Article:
Welcome to Wrexham! DailyMail.com goes behind the scenes at Hollywood-owned club
The arrival of Hollywood co-owners has brought a lot that’s different to Wrexham but Iwan Pugh-Jones simply gives thanks for the two new industrial size washing machines in the kit room.
It’s 10am on Monday morning, six days out from the team’s FA Cup 4th Round tie with Sheffield United, and Pugh-Jones, the club’s kit man, has been here for three hours.
There’s an the industrial-sized box of washing powder in the middle of the room amid piles of laundered white washed socks and shorts, two bags of balls he’s prepared for the training session about to start outside and a rail of red shirts which the players will wear at Gateshead in their National League match the following night.
Wrexham kit man Iwan Pugh-Jones spends hours making sure all the team kits are clean
It is a busy week with Wrexham preparing to face second tier Sheffield United in the FA Cup
Co-chairmen Ryan Reynolds (left) and Rob McElhenney (right) have transformed the club
‘They knocked down a wall to make this place bigger for me last summer,’ Pugh-Jones relates, surveying the room. ‘I don’t know how we managed it before.’
He’s remembering how things had become as money became uncomfortably tight at Wrexham and he juggled this role with that of unofficial assistant groundsman. He’d throw the kits into two temperamental, rusty old machines, set it on a heavy wash cycle and head out to join his friend Paul Chaloner, the groundsman, patch up the pitch.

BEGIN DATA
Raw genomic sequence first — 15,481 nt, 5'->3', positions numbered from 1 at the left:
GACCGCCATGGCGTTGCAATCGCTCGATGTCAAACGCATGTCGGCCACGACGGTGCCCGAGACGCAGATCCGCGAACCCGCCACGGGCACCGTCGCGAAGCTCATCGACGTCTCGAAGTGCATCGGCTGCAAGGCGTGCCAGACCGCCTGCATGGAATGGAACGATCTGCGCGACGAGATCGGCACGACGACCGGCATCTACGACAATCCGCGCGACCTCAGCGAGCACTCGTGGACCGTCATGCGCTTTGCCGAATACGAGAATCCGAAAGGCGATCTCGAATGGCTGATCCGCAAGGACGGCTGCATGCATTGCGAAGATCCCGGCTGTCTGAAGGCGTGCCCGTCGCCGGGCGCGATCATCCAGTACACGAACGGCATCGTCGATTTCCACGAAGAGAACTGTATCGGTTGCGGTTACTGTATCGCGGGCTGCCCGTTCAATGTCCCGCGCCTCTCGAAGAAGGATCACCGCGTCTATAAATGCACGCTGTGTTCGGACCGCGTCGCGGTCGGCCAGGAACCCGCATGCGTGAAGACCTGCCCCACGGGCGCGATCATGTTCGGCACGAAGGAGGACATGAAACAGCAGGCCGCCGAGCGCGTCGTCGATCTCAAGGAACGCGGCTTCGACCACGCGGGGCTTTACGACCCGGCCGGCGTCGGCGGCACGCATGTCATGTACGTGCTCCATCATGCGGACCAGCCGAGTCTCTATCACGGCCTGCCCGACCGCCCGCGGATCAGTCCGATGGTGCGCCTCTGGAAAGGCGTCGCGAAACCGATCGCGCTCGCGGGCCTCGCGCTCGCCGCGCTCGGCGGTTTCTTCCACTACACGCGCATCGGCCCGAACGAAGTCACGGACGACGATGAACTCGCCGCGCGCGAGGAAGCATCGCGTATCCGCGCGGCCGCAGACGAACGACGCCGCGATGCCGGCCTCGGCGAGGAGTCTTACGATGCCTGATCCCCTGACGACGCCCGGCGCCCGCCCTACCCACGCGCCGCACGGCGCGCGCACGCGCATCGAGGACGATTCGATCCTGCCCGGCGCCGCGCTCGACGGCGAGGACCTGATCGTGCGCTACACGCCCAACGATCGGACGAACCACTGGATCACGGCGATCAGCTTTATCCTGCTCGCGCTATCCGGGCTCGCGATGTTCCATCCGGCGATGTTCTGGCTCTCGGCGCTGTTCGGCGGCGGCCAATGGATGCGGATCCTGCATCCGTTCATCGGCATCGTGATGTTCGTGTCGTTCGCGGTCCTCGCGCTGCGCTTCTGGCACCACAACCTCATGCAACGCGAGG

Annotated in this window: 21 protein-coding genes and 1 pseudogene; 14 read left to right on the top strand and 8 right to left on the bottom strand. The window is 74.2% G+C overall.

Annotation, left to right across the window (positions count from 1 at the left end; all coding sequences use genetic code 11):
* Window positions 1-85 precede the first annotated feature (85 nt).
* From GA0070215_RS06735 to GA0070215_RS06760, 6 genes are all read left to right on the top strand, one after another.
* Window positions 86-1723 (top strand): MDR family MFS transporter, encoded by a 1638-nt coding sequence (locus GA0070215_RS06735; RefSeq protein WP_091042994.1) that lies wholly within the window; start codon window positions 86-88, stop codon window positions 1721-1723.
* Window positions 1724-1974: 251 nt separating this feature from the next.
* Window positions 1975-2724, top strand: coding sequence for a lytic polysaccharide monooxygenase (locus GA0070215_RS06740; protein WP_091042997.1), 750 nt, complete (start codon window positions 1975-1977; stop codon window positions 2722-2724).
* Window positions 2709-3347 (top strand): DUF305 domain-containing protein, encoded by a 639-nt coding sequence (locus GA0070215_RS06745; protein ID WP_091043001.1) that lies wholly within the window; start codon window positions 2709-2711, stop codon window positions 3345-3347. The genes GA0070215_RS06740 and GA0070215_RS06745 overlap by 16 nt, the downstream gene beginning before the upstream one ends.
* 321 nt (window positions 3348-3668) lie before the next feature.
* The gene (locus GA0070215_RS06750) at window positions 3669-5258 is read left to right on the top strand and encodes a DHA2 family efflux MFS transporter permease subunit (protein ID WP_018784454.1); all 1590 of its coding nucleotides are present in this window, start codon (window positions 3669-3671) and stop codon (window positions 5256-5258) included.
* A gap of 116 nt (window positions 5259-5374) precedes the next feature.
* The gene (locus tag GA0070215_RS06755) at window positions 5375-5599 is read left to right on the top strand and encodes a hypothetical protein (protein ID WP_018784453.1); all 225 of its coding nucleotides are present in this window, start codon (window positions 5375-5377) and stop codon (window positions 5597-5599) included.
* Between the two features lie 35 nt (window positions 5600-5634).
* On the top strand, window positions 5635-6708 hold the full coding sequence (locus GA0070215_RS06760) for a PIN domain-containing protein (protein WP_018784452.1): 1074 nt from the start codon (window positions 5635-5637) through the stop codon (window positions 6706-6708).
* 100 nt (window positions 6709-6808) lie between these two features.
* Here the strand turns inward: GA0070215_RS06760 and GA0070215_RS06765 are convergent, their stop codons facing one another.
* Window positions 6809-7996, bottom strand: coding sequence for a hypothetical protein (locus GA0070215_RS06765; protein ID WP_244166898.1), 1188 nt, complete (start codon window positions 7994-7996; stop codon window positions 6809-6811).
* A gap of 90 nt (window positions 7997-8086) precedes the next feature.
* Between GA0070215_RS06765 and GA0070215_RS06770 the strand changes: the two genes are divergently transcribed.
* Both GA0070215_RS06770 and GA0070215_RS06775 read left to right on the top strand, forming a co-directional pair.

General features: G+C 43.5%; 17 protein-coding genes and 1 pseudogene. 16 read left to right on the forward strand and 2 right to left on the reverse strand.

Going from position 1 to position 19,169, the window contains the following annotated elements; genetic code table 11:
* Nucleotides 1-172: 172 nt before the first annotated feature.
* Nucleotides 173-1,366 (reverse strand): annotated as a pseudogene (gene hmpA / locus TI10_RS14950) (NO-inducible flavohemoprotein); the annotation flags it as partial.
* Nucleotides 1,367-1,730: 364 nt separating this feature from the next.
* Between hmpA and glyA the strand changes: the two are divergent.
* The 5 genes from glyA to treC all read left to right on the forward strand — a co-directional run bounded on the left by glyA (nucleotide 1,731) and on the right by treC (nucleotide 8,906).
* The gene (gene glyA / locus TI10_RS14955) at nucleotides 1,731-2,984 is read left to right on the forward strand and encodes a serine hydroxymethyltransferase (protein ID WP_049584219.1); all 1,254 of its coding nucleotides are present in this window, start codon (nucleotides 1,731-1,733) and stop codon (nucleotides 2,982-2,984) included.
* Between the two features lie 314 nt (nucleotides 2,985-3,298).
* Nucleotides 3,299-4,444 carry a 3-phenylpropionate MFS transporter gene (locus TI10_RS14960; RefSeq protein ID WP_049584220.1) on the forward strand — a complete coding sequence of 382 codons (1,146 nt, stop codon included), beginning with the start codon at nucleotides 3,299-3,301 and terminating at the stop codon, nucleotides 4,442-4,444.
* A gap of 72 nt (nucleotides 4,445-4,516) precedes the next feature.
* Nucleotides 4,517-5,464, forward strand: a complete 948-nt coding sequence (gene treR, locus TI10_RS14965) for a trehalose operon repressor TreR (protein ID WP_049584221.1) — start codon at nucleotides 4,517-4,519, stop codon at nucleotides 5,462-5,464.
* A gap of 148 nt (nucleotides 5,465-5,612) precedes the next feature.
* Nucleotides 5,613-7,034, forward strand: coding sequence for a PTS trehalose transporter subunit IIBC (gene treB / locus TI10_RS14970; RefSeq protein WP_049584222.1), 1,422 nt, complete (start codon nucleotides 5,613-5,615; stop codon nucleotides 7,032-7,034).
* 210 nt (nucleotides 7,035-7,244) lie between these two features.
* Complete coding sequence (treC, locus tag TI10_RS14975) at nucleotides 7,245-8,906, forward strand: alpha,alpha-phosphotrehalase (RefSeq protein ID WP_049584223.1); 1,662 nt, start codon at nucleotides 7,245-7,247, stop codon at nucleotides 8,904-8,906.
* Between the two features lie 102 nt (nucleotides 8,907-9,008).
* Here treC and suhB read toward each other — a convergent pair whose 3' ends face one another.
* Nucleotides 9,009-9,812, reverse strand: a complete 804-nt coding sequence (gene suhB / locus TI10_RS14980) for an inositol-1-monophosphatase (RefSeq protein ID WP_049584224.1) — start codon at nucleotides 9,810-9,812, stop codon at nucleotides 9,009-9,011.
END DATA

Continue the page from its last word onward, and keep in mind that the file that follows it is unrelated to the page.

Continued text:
‘The lads would take their training kit home and wash it themselves back then,’ he says. ‘That helped.’
Gradually and unmistakably under the stewardship of Rob McElhenney and Ryan Reynolds, this club is growing back to what it once was. The most graphic evidence of progress are the JCBs digging up the concrete terrace of the old Kop end outside, where many of the 13,000 in attendance celebrated the legendary Mickey Thomas free-kick which helped down Arsenal in the Third Round, 31 years ago this month.
Pugh-Jones is grateful to Hollywood investment and is still ‘pinching himself’ at the success
A sign of the times is the demolition of the derelict Kop End at the Racecourse Stadium
BEN TOZER’S GUIDE TO THE WREXHAM TEAM
Paul Mullin. The man who scores a lot of our goals and though he might seem quiet in the documentary, he’s far from that on the field. Ended up with an acting role with Ryan Reynolds in one of the documentary scenes. He’s got that sense of humor
Mark Howard. Our goalkeeper and as one of the older members of an experienced dressing room, not backwards in coming forwards when things need to be said at half time. An older head. Knows what’s right and what’s wrong
Ben Tozer. That’s me and I have a few roles beyond defending and delivering the long throws I’m known for. I handle the fines system and I’m also the one who sorts the music. It was in a right state before I got here and I try all sorts, from Elton John to Drake, but it’s hard to please some people
Ollie Palmer. Another goalscorer, who my long throws are sometimes aimed at… I have to say that.
He and midfielder Elliot Lee pay out heavier fines than most. For general sloppiness. Not wearing flip flops in the shower or wearing a hat at breakfast. Basic manners really!
The demolition of the decaying steel stand structure took place a few days after Wrexham had beaten Coventry City in the Third Round and though locals here remembered great nights on that concrete, watching Wrexham go toe-to-toe with Porto, Roma and Real Zaragoza in the European Cup Winners’ Cup, with children sitting on cushions on the crash barriers, that end of the ground had been empty and derelict since relegation to the non-league, 16 years ago.